“Most of the time the kids are in school, it’s fall or winter, so we wanted the school to look good in those seasons.”
is awaiting LEED certification for the St. Patrick project.) The renovation involved three additions to the portion of the serpentine, steel-framed office building that would house the elementary school: a circular media center, dubbed “The Egg,” at the center of the elementary-school wing; a 13,400-square-foot gym/cafeteria at the south end; and a 6,500-square-foot science and art wing extending west. At the same time, Whalls began the process of transforming the “drab” interior of the mid-1980s office building into an inspiring learning environment. “In our industry, we say, ‘Space is the message,’” she says. “We wanted our message to be creativity, innovation, high standards, and we knew that we wanted to use color to inspire people.” Instead of a primary-color palette, which is often used in schools, she opted for rich, saturated but nontraditional hues. The elementary wing, including the art and music rooms, is painted with rich purples, Plummy (SW 6558) and Distance (SW 6243); gold, Harvester (SW 6373); and several pale blues, Hinting Blue (SW 6519) and Lady’s Slipper (SW 7139). Silvery blue-gray Icicle (SW 6238) is used in the corridors that run through the entire school, tying together the brighter palette of the elementary wing with the junior high wing, where Windy Blue (SW 6240), a sophisticated light blue, was used for all of the classrooms. “The colors are very organic and really play into the whole green initiative,” says Whalls. “They’re colors you’d find in nature — gold, purple, blue. These colors are also very applicable to Michigan. Most of the time the kids are in school, it’s fall or winter, so we wanted the school to look good in those seasons.”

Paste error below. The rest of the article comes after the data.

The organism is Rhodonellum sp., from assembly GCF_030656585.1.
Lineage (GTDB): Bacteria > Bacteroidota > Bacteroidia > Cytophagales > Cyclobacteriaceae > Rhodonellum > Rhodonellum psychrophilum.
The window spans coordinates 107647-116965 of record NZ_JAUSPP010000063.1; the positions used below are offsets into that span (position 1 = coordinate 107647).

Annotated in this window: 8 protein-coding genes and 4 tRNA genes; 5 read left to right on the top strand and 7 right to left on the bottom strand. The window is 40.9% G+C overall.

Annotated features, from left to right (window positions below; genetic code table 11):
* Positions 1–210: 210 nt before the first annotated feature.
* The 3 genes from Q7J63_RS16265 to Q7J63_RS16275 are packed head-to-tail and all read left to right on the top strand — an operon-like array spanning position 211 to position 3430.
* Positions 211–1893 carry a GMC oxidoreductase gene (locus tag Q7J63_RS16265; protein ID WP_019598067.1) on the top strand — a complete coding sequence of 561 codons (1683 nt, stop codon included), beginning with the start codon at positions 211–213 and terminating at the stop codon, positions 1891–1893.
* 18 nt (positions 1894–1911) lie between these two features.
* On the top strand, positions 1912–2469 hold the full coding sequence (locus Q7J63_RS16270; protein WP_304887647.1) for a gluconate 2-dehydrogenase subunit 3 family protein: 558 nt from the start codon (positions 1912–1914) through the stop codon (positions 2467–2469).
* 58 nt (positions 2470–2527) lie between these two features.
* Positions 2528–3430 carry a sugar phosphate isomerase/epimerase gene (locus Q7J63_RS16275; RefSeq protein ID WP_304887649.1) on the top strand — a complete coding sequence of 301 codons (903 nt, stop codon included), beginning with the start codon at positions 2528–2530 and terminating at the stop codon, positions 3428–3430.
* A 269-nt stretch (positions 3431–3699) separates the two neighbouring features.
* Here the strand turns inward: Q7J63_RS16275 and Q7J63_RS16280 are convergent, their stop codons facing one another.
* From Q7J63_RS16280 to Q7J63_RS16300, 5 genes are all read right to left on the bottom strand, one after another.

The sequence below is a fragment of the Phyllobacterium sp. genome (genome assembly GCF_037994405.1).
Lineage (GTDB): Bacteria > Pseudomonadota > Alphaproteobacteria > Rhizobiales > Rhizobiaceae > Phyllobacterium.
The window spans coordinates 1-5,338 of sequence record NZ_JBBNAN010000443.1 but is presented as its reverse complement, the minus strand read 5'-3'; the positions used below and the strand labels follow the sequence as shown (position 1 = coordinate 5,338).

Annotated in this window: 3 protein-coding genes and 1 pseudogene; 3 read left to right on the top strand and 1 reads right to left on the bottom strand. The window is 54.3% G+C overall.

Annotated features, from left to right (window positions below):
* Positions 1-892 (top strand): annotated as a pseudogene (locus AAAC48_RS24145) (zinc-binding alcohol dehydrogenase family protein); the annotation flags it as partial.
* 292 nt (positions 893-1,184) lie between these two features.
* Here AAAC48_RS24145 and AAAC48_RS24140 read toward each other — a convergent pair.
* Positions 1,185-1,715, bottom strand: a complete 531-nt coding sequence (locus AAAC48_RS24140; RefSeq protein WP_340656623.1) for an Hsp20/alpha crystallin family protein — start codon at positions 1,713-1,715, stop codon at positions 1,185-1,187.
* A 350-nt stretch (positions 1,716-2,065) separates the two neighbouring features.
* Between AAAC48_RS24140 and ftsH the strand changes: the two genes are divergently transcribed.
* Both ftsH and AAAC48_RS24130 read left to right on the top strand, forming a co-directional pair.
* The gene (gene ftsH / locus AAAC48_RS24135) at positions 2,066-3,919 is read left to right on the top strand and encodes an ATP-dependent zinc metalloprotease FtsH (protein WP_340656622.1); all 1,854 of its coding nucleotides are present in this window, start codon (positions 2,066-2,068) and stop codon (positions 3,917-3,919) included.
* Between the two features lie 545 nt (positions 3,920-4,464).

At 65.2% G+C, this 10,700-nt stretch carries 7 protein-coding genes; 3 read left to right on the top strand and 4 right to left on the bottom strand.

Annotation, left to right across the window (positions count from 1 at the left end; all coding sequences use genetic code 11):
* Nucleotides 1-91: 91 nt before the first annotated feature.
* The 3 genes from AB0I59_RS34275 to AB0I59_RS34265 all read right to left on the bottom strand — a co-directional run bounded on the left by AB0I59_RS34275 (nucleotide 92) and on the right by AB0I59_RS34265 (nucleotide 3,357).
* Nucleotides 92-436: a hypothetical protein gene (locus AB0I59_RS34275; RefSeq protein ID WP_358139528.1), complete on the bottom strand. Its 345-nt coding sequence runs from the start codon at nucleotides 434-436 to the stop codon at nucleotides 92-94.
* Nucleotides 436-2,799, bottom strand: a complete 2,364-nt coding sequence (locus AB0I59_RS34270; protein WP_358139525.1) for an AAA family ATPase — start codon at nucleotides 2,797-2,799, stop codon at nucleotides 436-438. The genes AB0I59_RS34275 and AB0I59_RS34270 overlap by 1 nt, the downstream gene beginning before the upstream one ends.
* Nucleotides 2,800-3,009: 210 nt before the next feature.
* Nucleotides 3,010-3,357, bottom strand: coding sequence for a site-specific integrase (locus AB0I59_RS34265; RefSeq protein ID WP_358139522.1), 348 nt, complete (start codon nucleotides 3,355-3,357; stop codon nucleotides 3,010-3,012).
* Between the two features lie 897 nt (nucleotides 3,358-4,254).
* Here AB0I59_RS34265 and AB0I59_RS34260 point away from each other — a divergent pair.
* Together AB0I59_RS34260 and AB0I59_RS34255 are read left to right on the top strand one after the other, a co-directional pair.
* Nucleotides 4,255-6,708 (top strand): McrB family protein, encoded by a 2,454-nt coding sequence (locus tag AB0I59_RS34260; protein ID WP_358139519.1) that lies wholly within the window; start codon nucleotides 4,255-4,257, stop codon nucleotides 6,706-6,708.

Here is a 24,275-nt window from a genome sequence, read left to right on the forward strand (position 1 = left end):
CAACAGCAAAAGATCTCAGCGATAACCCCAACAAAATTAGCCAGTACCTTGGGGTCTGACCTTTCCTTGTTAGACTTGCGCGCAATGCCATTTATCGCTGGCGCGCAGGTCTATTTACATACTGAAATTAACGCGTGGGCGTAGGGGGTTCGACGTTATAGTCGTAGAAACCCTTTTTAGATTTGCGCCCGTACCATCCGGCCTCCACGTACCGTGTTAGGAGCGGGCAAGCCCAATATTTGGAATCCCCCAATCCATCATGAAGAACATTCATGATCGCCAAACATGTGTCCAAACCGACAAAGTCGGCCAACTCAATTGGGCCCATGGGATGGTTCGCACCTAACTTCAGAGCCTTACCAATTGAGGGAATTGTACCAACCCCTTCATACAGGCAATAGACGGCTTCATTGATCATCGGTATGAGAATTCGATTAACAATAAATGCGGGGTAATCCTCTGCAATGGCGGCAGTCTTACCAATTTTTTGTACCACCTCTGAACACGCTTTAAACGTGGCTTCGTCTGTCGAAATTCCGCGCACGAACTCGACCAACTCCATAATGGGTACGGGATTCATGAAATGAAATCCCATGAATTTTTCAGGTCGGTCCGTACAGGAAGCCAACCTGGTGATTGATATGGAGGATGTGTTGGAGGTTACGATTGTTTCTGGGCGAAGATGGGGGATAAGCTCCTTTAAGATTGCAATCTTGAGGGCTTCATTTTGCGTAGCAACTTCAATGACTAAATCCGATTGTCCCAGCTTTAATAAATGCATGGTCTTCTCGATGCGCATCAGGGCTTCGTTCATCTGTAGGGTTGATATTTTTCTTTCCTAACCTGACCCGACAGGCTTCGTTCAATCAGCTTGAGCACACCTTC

3 Tips for Color in Learning Environments • Saturated colors: Choose rich, saturated colors to inspire children’s creativity. • Bright colors: In classrooms with windows, use bright colors to anchor young students’ attention inside. • Color to organize: Employ color to delineate and divide space in one school that serves a wide range of ages.
S t i r 13
For the school’s most distinctive space — the Egg — Whalls and school principal Lorelei Darga chose Arresting Auburn (SW 6034), a burnt burgundy color, and Mannered Gold (SW 6130), a deep yellow. “They’re rich, soothing colors that blend well with the cherry Herman Miller Bretford furniture,” Whalls said. “We wanted it to be a calming palette, almost like you were at home.” Sherwin-Williams waterborne, washable coatings were used throughout. “We chose Sherwin-Williams for the low-VOC paint, for the scrubbable latex — and for the quality,” Whalls said. “The philosophy of the school is ‘mind, body, spirit,’” she added. “We really did design a school that supports that motto.” n Laura Wexler is a Baltimore-based author and senior editor of Style magazine.
“We wanted our message to be creativity, innovation, high standards, and we knew that we wanted to use color to inspire people.”
A lush autumn landscape flows with the school’s calming color palette and Herman Miller Bretford furniture.
G o i n g
G r e e n
America’s first LEED Platinum hotel is eight floors of uncompromised luxury.
b y K itt y S hea
eing responsible carries with it mental baggage, and Louis Vuitton it’s not. Hard-wired into our belief system is the notion that, if something’s good for us or for the environment, we’ll sacrifice comfort, style or convenience. Not surprisingly, boutique hoteliers have largely limited their green initiatives to elective daily laundering of linens. But the Proximity Hotel in Greensboro, N.C., puts an elegant end to the perception that going green detracts from the guest experience. Proximity and its Print Works Bistro are the nation’s first hotel and restaurant to earn top certification — Platinum — from the U.S. Green Building Council’s Leadership in Energy and Environmental Design (LEED). “When we started the design process four years ago, I never would have believed that we could use 39 percent less energy and 33 percent less water without one iota of compromise in comfort or luxury and with minimal additional construction costs,” says Dennis Quaintance, chief executive officer and chief design officer of Quaintance-Weaver Restaurants and